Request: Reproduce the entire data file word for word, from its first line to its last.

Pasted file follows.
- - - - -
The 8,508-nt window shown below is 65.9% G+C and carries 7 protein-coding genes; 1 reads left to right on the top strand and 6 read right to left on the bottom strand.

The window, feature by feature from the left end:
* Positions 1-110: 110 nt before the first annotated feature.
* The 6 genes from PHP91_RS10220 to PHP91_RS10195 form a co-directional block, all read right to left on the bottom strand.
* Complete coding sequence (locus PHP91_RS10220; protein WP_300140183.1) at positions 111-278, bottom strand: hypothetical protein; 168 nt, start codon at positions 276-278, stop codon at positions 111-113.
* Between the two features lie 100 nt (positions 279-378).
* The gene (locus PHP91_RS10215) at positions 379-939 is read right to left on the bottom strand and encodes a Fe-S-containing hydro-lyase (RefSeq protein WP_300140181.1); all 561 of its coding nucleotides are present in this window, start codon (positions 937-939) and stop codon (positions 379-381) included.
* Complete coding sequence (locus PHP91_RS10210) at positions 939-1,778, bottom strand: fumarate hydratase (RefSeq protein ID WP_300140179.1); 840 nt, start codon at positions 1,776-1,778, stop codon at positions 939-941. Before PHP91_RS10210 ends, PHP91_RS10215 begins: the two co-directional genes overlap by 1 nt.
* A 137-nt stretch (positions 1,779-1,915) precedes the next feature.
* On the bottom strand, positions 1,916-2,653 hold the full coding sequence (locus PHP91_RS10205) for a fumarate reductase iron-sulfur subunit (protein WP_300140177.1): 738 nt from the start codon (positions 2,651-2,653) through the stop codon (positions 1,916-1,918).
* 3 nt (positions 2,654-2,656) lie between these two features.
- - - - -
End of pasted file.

The 8,508-nt window shown below is 65.9% G+C and carries 7 protein-coding genes; 1 reads left to right on the top strand and 6 read right to left on the bottom strand.

The window, feature by feature from the left end:
* Positions 1-110: 110 nt before the first annotated feature.
* The 6 genes from PHP91_RS10220 to PHP91_RS10195 form a co-directional block, all read right to left on the bottom strand.
* Complete coding sequence (locus PHP91_RS10220; protein WP_300140183.1) at positions 111-278, bottom strand: hypothetical protein; 168 nt, start codon at positions 276-278, stop codon at positions 111-113.
* Between the two features lie 100 nt (positions 279-378).
* The gene (locus PHP91_RS10215) at positions 379-939 is read right to left on the bottom strand and encodes a Fe-S-containing hydro-lyase (RefSeq protein WP_300140181.1); all 561 of its coding nucleotides are present in this window, start codon (positions 937-939) and stop codon (positions 379-381) included.
* Complete coding sequence (locus PHP91_RS10210) at positions 939-1,778, bottom strand: fumarate hydratase (RefSeq protein ID WP_300140179.1); 840 nt, start codon at positions 1,776-1,778, stop codon at positions 939-941. Before PHP91_RS10210 ends, PHP91_RS10215 begins: the two co-directional genes overlap by 1 nt.
* A 137-nt stretch (positions 1,779-1,915) precedes the next feature.
* On the bottom strand, positions 1,916-2,653 hold the full coding sequence (locus PHP91_RS10205) for a fumarate reductase iron-sulfur subunit (protein WP_300140177.1): 738 nt from the start codon (positions 2,651-2,653) through the stop codon (positions 1,916-1,918).
* 3 nt (positions 2,654-2,656) lie between these two features.